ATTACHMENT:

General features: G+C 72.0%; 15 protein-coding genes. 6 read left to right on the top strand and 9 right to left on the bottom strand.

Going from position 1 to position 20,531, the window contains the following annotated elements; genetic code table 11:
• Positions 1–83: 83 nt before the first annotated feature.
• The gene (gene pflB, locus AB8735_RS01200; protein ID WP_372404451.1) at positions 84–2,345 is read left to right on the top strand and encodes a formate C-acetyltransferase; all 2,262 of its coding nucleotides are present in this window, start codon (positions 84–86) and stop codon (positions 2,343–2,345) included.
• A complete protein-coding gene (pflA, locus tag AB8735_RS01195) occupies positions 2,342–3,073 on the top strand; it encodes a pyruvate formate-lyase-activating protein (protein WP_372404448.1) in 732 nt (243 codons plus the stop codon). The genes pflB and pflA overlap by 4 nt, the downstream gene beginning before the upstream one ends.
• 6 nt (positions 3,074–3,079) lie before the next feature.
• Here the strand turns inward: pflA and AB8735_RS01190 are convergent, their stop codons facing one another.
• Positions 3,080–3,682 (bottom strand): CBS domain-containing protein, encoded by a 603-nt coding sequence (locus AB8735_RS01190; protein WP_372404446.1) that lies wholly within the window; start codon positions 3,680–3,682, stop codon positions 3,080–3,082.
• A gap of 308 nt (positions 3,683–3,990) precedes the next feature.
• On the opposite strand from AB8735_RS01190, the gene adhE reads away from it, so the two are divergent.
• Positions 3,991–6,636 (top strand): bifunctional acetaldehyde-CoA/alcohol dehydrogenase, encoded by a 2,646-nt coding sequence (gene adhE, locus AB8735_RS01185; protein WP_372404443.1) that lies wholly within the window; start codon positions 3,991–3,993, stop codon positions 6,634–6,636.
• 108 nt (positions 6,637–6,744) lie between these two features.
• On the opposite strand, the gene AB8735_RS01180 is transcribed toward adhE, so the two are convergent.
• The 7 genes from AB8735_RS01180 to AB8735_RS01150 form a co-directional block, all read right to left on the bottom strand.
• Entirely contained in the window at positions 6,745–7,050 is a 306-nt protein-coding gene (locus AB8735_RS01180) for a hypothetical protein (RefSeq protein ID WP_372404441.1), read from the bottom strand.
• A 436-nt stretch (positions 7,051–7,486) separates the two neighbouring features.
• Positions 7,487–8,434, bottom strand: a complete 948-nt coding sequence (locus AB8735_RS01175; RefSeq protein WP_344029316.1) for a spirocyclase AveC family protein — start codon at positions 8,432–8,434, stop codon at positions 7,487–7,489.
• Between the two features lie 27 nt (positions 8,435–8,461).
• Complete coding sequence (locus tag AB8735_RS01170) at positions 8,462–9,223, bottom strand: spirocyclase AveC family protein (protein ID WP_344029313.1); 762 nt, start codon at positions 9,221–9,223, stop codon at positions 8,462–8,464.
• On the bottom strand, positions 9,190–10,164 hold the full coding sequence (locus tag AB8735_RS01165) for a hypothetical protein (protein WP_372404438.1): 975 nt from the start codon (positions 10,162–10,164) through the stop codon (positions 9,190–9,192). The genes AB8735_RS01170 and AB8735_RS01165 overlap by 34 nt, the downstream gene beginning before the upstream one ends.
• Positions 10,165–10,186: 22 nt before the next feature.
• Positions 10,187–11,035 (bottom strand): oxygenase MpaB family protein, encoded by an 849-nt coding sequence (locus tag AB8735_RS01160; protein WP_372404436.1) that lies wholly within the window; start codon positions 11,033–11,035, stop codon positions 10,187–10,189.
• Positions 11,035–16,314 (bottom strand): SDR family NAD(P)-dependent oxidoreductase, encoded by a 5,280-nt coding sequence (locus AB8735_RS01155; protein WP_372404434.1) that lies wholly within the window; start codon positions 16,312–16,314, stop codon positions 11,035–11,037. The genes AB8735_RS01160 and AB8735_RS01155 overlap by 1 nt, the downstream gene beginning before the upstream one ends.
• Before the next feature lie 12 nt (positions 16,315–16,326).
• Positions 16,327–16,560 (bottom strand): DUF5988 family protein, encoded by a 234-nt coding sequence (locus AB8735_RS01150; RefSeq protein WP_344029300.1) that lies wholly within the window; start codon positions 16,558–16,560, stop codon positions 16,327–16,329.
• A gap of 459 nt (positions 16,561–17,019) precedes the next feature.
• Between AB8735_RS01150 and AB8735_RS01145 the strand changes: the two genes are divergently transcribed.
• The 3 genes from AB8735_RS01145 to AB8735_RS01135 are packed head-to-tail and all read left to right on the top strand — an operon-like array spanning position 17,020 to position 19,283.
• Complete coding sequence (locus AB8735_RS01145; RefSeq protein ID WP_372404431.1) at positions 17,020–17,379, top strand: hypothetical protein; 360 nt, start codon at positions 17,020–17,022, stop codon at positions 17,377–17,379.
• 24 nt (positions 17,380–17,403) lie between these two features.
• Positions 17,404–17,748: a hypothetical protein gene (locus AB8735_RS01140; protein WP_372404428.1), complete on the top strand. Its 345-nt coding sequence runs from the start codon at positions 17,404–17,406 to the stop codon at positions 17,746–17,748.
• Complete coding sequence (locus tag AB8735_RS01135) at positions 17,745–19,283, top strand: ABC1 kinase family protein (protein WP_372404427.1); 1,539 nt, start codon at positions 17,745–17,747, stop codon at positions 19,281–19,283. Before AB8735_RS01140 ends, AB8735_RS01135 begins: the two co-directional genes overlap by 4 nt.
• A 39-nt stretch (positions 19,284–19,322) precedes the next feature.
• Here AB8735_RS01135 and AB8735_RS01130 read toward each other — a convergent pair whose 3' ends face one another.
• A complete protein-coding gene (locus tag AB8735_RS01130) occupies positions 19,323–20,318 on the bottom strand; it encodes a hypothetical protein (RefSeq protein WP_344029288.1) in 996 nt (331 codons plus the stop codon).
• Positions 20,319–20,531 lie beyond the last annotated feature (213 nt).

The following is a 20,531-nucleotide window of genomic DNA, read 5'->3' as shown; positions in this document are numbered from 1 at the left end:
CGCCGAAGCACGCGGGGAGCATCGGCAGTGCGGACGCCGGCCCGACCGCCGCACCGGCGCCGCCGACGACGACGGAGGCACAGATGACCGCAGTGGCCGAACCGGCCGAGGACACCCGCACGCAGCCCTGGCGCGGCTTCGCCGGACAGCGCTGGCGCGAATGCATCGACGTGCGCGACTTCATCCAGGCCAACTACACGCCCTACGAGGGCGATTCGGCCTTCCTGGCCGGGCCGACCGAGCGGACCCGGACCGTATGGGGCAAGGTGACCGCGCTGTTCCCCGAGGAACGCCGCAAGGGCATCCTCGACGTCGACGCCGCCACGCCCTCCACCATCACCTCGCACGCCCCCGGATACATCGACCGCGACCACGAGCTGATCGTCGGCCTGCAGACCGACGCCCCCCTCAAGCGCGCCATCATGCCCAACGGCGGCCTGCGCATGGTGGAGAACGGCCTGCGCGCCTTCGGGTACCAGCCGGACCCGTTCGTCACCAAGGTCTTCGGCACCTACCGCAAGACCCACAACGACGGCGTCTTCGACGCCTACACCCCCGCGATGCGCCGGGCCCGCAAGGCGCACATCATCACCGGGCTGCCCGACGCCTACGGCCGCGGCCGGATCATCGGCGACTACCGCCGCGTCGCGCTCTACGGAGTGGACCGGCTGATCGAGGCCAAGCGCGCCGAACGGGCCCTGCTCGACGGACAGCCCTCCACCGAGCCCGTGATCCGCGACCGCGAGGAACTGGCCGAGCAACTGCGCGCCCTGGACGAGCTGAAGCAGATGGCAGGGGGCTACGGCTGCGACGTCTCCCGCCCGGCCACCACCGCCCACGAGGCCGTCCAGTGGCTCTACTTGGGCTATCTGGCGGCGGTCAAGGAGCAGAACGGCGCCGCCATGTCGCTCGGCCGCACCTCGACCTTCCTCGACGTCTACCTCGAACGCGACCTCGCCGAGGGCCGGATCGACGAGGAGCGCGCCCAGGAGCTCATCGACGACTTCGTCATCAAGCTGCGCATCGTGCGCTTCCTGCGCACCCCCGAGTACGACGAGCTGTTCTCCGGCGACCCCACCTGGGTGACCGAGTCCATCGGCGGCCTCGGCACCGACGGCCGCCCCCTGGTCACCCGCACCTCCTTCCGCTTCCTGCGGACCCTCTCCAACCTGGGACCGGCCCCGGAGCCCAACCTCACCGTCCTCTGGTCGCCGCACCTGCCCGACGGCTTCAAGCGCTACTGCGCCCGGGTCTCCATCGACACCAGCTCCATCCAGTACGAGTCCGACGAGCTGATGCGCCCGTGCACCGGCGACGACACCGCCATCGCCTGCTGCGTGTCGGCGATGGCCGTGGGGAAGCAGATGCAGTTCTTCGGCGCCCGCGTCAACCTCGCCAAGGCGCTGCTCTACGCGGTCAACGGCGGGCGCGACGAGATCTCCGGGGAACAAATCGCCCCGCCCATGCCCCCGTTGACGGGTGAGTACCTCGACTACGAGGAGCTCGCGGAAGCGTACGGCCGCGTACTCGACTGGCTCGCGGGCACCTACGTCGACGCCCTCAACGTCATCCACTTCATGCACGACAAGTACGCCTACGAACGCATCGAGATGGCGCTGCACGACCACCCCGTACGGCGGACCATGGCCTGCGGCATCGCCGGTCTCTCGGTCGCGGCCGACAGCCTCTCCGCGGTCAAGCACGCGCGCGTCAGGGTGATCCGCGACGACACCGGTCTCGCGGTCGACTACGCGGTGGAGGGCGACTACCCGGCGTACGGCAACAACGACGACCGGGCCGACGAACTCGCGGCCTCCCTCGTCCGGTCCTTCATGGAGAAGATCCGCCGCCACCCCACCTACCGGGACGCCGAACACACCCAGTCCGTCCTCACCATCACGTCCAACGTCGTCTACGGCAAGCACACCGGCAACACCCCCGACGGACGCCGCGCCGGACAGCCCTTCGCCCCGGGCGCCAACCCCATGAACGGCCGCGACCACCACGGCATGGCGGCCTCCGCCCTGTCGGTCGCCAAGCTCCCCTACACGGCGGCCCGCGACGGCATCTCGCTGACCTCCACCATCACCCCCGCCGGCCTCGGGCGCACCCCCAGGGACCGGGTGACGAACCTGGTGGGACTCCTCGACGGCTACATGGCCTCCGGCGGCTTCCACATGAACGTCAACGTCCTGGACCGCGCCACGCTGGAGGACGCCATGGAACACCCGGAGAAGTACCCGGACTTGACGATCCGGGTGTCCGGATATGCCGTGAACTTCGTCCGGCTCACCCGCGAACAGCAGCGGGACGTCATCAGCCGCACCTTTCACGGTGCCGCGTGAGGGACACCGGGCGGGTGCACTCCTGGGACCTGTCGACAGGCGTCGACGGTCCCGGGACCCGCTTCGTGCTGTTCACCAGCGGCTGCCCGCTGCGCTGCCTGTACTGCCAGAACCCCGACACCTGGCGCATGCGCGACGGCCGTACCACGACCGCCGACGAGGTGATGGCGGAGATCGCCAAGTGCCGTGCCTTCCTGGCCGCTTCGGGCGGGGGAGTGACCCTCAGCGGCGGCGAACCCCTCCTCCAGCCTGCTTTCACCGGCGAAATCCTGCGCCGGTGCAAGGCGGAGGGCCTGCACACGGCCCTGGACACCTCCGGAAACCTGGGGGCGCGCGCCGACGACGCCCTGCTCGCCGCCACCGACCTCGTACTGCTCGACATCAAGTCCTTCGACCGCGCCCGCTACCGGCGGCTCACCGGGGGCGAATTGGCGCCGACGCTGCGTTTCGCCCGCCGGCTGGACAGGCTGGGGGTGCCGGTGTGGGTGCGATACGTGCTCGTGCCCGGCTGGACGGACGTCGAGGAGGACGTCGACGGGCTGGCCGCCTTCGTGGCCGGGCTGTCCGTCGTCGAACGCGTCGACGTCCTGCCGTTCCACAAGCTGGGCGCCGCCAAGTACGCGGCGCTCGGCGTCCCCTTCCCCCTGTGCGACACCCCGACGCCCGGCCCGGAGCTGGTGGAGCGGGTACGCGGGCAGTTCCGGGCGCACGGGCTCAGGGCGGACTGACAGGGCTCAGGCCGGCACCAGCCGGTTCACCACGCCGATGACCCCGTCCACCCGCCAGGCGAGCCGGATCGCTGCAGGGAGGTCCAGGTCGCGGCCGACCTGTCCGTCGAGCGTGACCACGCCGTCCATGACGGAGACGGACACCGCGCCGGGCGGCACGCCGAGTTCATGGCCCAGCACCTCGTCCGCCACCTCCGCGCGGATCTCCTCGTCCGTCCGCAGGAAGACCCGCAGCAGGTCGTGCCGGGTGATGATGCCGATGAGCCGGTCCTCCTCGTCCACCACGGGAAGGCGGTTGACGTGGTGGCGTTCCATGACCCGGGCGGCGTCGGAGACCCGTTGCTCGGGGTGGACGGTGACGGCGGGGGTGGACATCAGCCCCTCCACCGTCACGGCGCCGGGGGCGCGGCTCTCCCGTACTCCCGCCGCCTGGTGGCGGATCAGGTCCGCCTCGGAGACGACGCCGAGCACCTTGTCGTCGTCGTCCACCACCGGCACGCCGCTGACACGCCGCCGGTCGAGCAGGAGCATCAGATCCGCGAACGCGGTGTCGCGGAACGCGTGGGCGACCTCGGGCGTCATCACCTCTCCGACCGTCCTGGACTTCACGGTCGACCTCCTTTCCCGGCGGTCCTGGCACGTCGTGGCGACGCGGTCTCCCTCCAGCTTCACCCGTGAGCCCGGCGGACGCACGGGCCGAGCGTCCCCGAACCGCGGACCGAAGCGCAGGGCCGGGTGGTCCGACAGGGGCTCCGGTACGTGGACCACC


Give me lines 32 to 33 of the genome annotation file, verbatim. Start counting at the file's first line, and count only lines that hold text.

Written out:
• Complete coding sequence (locus tag AB8735_RS01135) at positions 17,745–19,283, top strand: ABC1 kinase family protein (protein WP_372404427.1); 1,539 nt, start codon at positions 17,745–17,747, stop codon at positions 19,281–19,283. Before AB8735_RS01140 ends, AB8735_RS01135 begins: the two co-directional genes overlap by 4 nt.
• A 39-nt stretch (positions 19,284–19,322) precedes the next feature.